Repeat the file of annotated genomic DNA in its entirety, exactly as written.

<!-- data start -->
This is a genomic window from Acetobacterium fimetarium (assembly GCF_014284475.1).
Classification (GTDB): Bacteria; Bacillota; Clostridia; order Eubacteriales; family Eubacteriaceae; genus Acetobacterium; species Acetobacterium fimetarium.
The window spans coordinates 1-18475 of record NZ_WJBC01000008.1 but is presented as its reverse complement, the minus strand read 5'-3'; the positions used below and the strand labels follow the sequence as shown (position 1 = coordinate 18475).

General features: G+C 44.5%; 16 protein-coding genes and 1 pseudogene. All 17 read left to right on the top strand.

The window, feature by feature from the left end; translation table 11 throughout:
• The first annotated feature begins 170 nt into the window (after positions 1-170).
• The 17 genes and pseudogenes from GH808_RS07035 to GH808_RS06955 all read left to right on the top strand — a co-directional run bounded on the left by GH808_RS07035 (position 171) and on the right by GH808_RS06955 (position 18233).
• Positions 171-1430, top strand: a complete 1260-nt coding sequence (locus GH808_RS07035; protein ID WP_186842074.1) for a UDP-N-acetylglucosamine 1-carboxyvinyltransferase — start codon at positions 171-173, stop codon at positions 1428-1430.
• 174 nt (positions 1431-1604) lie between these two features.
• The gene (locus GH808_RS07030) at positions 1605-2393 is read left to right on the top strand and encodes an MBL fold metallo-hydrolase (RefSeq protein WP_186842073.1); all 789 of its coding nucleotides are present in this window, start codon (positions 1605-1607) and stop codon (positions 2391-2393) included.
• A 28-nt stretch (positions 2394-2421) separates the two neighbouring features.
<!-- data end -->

This is a genomic window from Acetobacterium fimetarium (assembly GCF_014284475.1).
Classification (GTDB): Bacteria; Bacillota; Clostridia; order Eubacteriales; family Eubacteriaceae; genus Acetobacterium; species Acetobacterium fimetarium.
The window spans coordinates 1-18475 of record NZ_WJBC01000008.1 but is presented as its reverse complement, the minus strand read 5'-3'; the positions used below and the strand labels follow the sequence as shown (position 1 = coordinate 18475).

General features: G+C 44.5%; 16 protein-coding genes and 1 pseudogene. All 17 read left to right on the top strand.

The window, feature by feature from the left end; translation table 11 throughout:
• The first annotated feature begins 170 nt into the window (after positions 1-170).
• The 17 genes and pseudogenes from GH808_RS07035 to GH808_RS06955 all read left to right on the top strand — a co-directional run bounded on the left by GH808_RS07035 (position 171) and on the right by GH808_RS06955 (position 18233).
• Positions 171-1430, top strand: a complete 1260-nt coding sequence (locus GH808_RS07035; protein ID WP_186842074.1) for a UDP-N-acetylglucosamine 1-carboxyvinyltransferase — start codon at positions 171-173, stop codon at positions 1428-1430.
• 174 nt (positions 1431-1604) lie between these two features.
• The gene (locus GH808_RS07030) at positions 1605-2393 is read left to right on the top strand and encodes an MBL fold metallo-hydrolase (RefSeq protein WP_186842073.1); all 789 of its coding nucleotides are present in this window, start codon (positions 1605-1607) and stop codon (positions 2391-2393) included.
• A 28-nt stretch (positions 2394-2421) separates the two neighbouring features.